`Tatas will make further announcement'

  • CSN bid higher by 15 pence than Tatas' revised offer
  • Pension trustees to support Brazilian company's bid

    LONDON: In a dramatic fight for acquisition of THE Corus Group, Brazilian steel company CSN on Monday offered 515 pence a share, 15 pence more than the Tatas made earlier in the day, prompting the Anglo-Dutch company to recommend the higher offer to shareholders.

    Within hours of Tata Steel's bid of 4.7 billion pounds (nearly Rs. 41,000 crore), CSN, high on support from pension trustees for its increased commitment to their fund, piped the Indian corporate giant with a cash offer of 4.9 billion pounds (Rs. 42,700 crore).

    Acknowledging the counter bid, Tata Steel said it was now considering its position and "will make a further announcement in due course.''

    The winner for Corus will be decided by the shareholders on December 20, when they meet for the Extraordinary General Meeting.

    Commenting on the competitive bidding, Corus Chairman Jim Leng said: "This offer (CSN's 515 pence) is higher than both the initial proposal (of 475 pence) by CSN and the revised Tata offer of 500 pence per share.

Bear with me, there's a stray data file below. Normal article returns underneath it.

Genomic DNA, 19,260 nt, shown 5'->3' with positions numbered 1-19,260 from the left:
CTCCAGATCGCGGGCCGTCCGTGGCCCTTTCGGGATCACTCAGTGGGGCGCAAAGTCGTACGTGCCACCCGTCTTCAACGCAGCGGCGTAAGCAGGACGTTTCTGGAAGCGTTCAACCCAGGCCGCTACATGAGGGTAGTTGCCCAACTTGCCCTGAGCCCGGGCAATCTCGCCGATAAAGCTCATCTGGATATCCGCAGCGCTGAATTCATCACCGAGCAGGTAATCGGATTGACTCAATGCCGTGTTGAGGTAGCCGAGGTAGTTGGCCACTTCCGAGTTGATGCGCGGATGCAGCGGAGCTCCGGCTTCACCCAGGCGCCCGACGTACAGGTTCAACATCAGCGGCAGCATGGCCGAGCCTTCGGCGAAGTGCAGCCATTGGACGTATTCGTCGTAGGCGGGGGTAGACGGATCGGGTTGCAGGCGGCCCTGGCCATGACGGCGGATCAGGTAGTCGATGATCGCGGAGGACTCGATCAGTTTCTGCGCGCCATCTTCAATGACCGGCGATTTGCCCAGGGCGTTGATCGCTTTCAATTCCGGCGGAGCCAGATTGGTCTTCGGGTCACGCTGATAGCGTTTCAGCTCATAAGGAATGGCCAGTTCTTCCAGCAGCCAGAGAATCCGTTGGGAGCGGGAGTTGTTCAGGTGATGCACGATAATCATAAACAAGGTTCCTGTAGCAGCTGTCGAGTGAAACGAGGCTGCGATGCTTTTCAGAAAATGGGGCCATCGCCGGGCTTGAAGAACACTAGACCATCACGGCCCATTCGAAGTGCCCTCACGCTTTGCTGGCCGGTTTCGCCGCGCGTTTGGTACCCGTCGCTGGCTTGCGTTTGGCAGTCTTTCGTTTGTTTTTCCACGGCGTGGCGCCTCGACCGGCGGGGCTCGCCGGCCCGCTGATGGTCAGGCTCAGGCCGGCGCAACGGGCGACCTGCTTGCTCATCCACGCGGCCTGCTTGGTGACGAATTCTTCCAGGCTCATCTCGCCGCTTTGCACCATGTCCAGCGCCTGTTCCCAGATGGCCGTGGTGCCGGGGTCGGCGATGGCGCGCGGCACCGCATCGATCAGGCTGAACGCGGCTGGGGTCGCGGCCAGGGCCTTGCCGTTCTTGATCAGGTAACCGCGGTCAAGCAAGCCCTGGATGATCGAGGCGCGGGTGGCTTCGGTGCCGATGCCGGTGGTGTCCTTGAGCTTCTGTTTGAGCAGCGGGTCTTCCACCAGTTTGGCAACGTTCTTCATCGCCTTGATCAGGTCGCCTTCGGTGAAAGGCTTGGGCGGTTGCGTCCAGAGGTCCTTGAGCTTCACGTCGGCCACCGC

"It is also consistent with our strategic objective of securing access to raw materials, low-cost production and growth markets. The combination of the two businesses will create a stronger platform from which to compete and grow in an increasingly global market.''

    CSN Chairman and CEO Benjamin Steinbruch, announcing the higher offer, said: "This is a winning combination for all stakeholders... Our goal is to unlock the value of our iron ore assets through Corus, transforming them into cost-effective, high quality steel products...''

    Earlier in the day, Tata Steel Chairman Ratan Tata had said: "We remain convinced of the compelling strategic rationale of this (Tata-Corus) partnership and the revised terms deliver substantial additional value to Corus shareholders.''

    It was, however, not clear whether the Tatas would revise their bid. The battle for takeover of Corus, which would make the new combined entity the fifth largest steel player, has caught the eyeballs of bankers, investors and analysts almost in the same fashion as when Mittal Steel acquired Arcelor for $35 billion to become the world's largest steel producer. PTI

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